Speaking to the French broadcaster BFMTV, France’s Finance Minister Bruno Le Maire voiced hope that the United States would allow the Franco-Italian aircraft manufacturer ATR to deliver its regional planes to Iran before the August 6 deadline, when the first batch of sanctions will be introduced.
“I am hopeful that the United States will give us permission to deliver these ATRs. There were eight to be delivered before August 6,” he told the French broadcaster.
Le Maire further explained that he has been involved in talks with his American counterpart and was willing to discuss the future of other sectors:
“I’ve been negotiating for weeks with my counterpart, US Treasury Secretary Steven Mnuchin, and I’m hopeful we’ll get on a number of topics that directly affect our SMEs (small and medium-sized enterprises) and our jobs in US-owned territories. I’m also fighting so that in the health sector, in the agri-food sector, which are now beyond the sanctions, there may be funding channels that remain open,” the minister said.
In a June interview to LaTribune.fr, ATR CEO Christian Scherer said that supplies of the remaining aircraft ordered by Iran “could be impacted given the Iranian context.”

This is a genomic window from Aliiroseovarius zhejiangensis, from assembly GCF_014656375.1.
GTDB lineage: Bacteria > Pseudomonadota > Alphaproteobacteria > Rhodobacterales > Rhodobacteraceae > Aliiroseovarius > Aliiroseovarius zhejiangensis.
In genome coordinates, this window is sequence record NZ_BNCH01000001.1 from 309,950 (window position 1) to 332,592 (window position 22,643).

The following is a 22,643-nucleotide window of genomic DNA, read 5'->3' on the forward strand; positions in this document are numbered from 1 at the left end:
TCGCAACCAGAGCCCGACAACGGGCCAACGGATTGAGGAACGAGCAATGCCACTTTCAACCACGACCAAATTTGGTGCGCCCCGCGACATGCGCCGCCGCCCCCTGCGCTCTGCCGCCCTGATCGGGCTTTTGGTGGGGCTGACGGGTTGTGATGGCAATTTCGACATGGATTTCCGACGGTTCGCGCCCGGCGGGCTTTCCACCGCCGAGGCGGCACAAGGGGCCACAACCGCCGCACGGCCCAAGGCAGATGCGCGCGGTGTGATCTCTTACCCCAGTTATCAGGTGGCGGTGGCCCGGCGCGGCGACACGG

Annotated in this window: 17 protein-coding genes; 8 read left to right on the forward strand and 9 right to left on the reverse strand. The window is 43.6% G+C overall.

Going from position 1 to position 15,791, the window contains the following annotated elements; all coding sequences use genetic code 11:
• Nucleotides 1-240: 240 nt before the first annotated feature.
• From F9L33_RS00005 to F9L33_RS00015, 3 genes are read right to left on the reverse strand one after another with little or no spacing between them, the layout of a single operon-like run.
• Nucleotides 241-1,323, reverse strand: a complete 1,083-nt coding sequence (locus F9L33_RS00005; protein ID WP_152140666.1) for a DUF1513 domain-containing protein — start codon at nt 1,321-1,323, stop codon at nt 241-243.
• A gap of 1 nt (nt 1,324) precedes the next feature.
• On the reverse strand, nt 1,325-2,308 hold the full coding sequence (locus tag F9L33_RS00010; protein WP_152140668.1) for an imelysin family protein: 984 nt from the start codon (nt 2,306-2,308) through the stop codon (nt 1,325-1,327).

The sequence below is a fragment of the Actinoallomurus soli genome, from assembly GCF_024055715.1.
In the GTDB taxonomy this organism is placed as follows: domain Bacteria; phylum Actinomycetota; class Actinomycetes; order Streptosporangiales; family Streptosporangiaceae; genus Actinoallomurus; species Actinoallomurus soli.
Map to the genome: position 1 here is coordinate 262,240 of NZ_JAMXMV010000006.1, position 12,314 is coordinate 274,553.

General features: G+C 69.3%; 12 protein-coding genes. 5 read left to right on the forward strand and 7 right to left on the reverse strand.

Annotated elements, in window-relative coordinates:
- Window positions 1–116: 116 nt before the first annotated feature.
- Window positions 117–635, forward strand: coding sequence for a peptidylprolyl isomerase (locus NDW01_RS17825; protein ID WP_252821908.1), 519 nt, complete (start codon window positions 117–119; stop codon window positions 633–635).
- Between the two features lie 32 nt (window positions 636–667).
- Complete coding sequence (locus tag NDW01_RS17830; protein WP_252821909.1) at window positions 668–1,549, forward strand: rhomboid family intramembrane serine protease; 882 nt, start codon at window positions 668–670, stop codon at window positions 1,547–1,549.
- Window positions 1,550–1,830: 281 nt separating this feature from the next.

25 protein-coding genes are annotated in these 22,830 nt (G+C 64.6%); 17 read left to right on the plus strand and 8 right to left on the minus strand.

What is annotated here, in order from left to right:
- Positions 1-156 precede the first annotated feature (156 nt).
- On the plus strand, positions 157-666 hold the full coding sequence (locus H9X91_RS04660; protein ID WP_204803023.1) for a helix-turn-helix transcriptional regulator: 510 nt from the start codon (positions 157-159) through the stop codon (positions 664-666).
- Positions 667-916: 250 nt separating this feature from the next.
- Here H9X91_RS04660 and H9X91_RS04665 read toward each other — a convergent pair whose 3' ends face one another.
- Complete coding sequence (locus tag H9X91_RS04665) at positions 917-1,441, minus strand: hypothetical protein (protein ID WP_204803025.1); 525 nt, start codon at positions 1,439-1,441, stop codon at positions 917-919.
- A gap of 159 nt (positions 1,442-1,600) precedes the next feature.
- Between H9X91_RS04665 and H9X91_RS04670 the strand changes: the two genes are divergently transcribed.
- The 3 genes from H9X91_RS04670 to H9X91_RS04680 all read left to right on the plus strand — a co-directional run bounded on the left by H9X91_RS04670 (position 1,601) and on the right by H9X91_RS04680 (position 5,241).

He emphasized that even though Tehran still wanted to take those planes, “ATR will not take any risk of falling out with US authorities and exposing our shareholders Leonardo and Airbus to US sanctions.”
“The Americans have promised a three-month period to allow companies to deliver the materials that were in production. For the aviation industry, this three-month period is ridiculously short.
Deliveries of ATRs were suspended in May after the United States withdrew from the Joint Comprehensive Plan of Action, commonly referred to as the Iran nuclear deal, and announced its decision to reinstate sanctions against Tehran.
Even though ATR is a European-based company, it contains more than 10 percent of US-made parts, which means the firm must approve any export with the United States.
In June, the EU member-states asked Washington for a waiver from sanctions on their companies doing business with Iran, but Steven Mnuchin and US Secretary of State Mike Pompeo rejected the appeal in a letter to European nations.
“We’ve said very specifically, there are no blanket waivers, there’s no grandfathering. We want to be very careful in the wind-down around the energy markets to make sure that people have the time. We will seek to provide unprecedented financial pressure on the Iranian regime,” the letter read.
The letter came despite certain signals from Mike Pompeo, who had somewhat hinted that Washington might consider exempting some European countries from secondary sanctions.
“There will be a handful of countries that come to the United States and ask for relief… We’ll consider it,” he told Sky News Arabia during his July visit to Abu Dhabi.